at San Francisco, California and other locations
study started
completion around
Principal Investigator
by Helen Kim, PhD
Headshot of Helen Kim
Helen Kim



Cerebral cavernous malformations (CCMs) are clusters of abnormal blood vessels in the brain and spine. CCMs can bleed and cause strokes, seizures, and headaches. CCMs are often caused by an inherited gene mutation (alteration) in one of three CCM genes (CCM1, CCM2, or CCM3). There is a wide range of disease severity even among family members with this disease, though the natural history has not been clearly described for this particular population.

This study will continue to enroll and follow participants with familial CCM to identify factors that influence CCM disease severity and progression, focusing on barriers to clinical trial preparedness. Our long-term goal is to identify measurable outcomes and robust biomarkers that will help select high-risk patients and help monitor drug response in future clinical trials.

The specific goals of this study are to:

  • Identify factors that influence lesion progression to symptomatic hemorrhage and other outcomes, including quality of life;
  • Investigate the role of the gut microbiome and lesion burden in CCM disease, and
  • Identify blood biomarkers predictive of CCM disease severity and progression for clinical trials.

Official Title

Modifiers of Disease Severity and Progression in Cerebral Cavernous Malformations


This study is one of three projects participating in the Brain Vascular Malformation Consortium (BVMC) funded by the Office of Rare Diseases Research, which is part of the National Center for Advancing Translational Sciences (NCATS), and the National Institute of Neurological Disorders and Stroke (NINDS).

The CCM project is a cross-sectional and longitudinal study of familial CCM patients. The study is currently in the third 5-year cycle. During the first 5 year cycle (BVMC1), the CCM project was focused on recruiting CCM1 cases with the common Hispanic mutation (CHM). In the second 5-year cycle (BVMC2), we expanded recruitment to include not only CCM1-CHM cases, but also other CCM familial patients and mutation carriers. In the third 5-year cycle (BVMC3), we will continue to recruit familial CCM cases and expand to additional recruitment sites.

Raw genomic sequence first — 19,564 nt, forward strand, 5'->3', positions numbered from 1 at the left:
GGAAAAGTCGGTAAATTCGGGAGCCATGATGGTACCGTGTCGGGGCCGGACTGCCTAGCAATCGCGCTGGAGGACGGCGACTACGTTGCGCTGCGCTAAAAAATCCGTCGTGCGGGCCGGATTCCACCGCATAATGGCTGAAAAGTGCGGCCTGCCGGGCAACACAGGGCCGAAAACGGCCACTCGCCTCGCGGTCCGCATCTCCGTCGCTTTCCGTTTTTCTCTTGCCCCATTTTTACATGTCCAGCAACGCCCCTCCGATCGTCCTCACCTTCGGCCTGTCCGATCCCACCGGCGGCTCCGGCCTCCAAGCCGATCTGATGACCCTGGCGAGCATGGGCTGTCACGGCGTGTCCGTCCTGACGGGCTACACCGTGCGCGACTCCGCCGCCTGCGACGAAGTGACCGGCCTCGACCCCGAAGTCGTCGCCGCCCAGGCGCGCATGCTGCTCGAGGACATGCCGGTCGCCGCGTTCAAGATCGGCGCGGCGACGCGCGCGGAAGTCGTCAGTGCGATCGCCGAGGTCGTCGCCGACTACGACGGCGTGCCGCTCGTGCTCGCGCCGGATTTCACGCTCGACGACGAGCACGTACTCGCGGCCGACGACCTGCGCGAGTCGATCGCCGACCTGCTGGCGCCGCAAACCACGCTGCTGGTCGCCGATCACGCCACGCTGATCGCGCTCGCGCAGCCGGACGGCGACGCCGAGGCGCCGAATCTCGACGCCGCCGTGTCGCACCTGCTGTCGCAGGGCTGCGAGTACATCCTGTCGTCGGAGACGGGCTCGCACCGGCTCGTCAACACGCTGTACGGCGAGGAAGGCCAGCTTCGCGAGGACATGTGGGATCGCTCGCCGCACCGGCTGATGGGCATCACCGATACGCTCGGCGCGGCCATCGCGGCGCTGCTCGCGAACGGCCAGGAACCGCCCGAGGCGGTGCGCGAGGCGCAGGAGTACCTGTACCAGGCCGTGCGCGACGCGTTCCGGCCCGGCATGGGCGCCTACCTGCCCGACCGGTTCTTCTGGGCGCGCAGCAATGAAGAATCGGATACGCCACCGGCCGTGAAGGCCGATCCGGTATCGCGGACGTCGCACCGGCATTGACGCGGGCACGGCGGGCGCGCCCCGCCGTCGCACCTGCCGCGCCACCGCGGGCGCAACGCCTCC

We collect clinical, genetic, imaging, treatment, and outcome data in participants, and follow enrolled participants over time to understand the natural history of this disease.

For new study participants, you will be asked to:

  • Give permission for study staff to access your medical records to collect clinical information and to obtain copies of MRI scans and reports.
  • Fill out a questionnaire about your quality of life, family history, and medical/surgical history.
  • Give a blood and/or saliva sample, and stool sample.
  • Give permission to store and use your CCM resected tissue for research (if undergoing surgery).
  • Participate in annual follow-ups to update medical, surgical, and neurological information.

Eligible cases include those with a known genetic mutation in one of the three CCM genes or those that meet 2 of 3 following clinical criteria:

  1. Clinical diagnosis of CCM,
  2. Multi-focal lesions on MRI, and/or
  3. Family history of CCMs.

Exclusion Criteria:

  1. Patients who cannot or are unwilling to sign informed consent and for whom no appropriate surrogate is available.
  2. Prisoners and homeless individuals because of the inability to contact the subject and collect follow-up data using standard procedures.


Cavernous Angioma, Familial, Cerebral Cavernous Malformations, Cerebral Cavernous Hemangioma, Hemangioma, Hemangioma, Cavernous, Central Nervous System, Cavernous Hemangioma, Congenital Abnormalities


You can join if…

  • Individual has a CCM mutation confirmed through DNA testing, or
  • Individual meets 2 or more of the following clinical criteria:
    1. Clinical diagnosis of CCM
    2. Multi-focal CCMs on MRI
    3. Family history of CCM

You CAN'T join if...

  1. Individuals who are incarcerated
  2. Individuals who are homeless
  3. Unable or unwilling to sign the informed consent


  • UCSF accepting new patients
    San Francisco California 94143 United States
  • Barrow Neurological Institute accepting new patients
    Phoenix Arizona 85013 United States

Lead Scientist at UCSF

  • Helen Kim, PhD
    My research focuses on identifying risk factors that predispose younger individuals to stroke and cardiovascular disease. Currently, my group is studying the genetic epidemiology of hemorrhagic stroke and modifiers of outcome after hemorrhage or treatment in patients with brain vascular malformations.


accepting new patients
Start Date
Completion Date
University of California, San Francisco
Angioma Alliance is an organization by and for those affected by cavernous angiomas and their loved ones, health professionals, and researchers.
Study Type
Observational [Patient Registry]
Expecting 800 study participants
Last Updated